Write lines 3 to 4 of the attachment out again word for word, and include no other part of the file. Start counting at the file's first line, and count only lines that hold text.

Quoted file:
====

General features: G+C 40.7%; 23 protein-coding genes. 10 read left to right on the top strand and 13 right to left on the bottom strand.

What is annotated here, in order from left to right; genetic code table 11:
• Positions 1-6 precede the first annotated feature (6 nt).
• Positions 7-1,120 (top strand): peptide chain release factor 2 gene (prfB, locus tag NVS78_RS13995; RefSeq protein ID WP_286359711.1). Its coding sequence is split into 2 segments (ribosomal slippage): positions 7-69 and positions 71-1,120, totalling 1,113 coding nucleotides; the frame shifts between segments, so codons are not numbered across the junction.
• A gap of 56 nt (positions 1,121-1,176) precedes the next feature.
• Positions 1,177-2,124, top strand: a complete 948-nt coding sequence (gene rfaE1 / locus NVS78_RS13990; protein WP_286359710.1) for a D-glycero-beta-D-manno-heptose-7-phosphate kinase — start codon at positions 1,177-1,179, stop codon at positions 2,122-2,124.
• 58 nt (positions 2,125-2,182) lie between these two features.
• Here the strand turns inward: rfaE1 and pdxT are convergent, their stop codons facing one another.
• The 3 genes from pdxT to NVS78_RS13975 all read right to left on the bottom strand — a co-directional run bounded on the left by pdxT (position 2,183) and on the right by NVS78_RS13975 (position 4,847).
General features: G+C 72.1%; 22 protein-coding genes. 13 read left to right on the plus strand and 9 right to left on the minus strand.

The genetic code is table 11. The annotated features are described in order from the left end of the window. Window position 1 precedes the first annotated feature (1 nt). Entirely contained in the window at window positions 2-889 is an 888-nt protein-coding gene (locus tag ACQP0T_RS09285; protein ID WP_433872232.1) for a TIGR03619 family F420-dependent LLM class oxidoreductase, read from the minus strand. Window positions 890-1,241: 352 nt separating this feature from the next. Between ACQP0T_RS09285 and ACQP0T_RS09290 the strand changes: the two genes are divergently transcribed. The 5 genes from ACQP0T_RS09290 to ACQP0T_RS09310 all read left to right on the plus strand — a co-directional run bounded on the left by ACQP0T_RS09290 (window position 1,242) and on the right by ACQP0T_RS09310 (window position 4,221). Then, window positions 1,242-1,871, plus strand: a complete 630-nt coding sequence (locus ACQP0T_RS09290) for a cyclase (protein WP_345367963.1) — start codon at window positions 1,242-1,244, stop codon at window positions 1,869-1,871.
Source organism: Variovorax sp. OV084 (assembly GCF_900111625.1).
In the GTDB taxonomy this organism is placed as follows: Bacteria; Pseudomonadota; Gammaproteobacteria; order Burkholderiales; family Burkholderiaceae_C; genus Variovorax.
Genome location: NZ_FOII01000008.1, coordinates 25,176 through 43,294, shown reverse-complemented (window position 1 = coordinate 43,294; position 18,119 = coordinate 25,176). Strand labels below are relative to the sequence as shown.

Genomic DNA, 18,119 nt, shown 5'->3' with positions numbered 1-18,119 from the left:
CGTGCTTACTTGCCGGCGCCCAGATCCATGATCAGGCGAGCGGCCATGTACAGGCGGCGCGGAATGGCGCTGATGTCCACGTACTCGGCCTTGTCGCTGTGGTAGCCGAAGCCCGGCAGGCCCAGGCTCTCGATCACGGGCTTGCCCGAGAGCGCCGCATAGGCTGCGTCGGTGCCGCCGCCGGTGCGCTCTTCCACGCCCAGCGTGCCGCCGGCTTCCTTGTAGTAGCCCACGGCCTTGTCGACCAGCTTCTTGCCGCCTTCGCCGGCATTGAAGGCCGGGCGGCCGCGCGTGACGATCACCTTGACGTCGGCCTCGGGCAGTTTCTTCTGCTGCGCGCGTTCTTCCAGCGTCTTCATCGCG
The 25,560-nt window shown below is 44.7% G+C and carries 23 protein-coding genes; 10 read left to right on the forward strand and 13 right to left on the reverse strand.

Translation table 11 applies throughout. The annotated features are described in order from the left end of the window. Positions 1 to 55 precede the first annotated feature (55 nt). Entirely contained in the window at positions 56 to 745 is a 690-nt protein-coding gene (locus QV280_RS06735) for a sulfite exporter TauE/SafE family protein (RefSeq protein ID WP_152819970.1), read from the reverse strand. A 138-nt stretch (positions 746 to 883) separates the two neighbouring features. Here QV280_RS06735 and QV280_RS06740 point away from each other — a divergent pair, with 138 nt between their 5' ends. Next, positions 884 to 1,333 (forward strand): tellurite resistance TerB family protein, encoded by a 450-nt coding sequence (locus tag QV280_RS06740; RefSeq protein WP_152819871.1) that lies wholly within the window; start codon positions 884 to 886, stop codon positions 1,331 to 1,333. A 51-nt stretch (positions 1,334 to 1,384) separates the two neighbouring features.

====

• Positions 1-6 precede the first annotated feature (6 nt).
• Positions 7-1,120 (top strand): peptide chain release factor 2 gene (prfB, locus tag NVS78_RS13995; RefSeq protein ID WP_286359711.1). Its coding sequence is split into 2 segments (ribosomal slippage): positions 7-69 and positions 71-1,120, totalling 1,113 coding nucleotides; the frame shifts between segments, so codons are not numbered across the junction.